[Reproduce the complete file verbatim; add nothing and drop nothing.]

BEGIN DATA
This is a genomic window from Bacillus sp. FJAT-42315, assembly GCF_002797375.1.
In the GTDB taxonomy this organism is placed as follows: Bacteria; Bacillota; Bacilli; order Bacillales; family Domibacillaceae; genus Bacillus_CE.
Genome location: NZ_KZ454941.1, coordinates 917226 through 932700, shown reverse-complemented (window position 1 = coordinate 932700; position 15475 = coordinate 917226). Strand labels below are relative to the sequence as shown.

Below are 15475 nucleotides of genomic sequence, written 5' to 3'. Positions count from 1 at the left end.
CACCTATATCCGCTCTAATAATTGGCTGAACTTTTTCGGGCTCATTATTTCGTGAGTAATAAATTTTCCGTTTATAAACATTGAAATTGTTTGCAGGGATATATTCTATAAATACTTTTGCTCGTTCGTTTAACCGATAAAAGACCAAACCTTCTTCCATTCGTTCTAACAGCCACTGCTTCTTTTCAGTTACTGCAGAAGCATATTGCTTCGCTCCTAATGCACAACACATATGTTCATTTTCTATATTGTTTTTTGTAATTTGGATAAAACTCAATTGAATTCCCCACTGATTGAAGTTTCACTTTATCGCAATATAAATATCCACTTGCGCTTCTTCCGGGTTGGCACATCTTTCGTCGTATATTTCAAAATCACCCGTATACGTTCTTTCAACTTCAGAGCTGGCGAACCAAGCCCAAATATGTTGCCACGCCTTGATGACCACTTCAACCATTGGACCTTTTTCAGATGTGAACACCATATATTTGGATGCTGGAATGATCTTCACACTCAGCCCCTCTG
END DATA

This is a genomic window from Bacillus sp. FJAT-42315, assembly GCF_002797375.1.
In the GTDB taxonomy this organism is placed as follows: Bacteria; Bacillota; Bacilli; order Bacillales; family Domibacillaceae; genus Bacillus_CE.
Genome location: NZ_KZ454941.1, coordinates 917226 through 932700, shown reverse-complemented (window position 1 = coordinate 932700; position 15475 = coordinate 917226). Strand labels below are relative to the sequence as shown.

Below are 15475 nucleotides of genomic sequence, written 5' to 3'. Positions count from 1 at the left end.
CACCTATATCCGCTCTAATAATTGGCTGAACTTTTTCGGGCTCATTATTTCGTGAGTAATAAATTTTCCGTTTATAAACATTGAAATTGTTTGCAGGGATATATTCTATAAATACTTTTGCTCGTTCGTTTAACCGATAAAAGACCAAACCTTCTTCCATTCGTTCTAACAGCCACTGCTTCTTTTCAGTTACTGCAGAAGCATATTGCTTCGCTCCTAATGCACAACACATATGTTCATTTTCTATATTGTTTTTTGTAATTTGGATAAAACTCAATTGAATTCCCCACTGATTGAAGTTTCACTTTATCGCAATATAAATATCCACTTGCGCTTCTTCCGGGTTGGCACATCTTTCGTCGTATATTTCAAAATCACCCGTATACGTTCTTTCAACTTCAGAGCTGGCGAACCAAGCCCAAATATGTTGCCACGCCTTGATGACCACTTCAACCATTGGACCTTTTTCAGATGTGAACACCATATATTTGGATGCTGGAATGATCTTCACACTCAGCCCCTCTG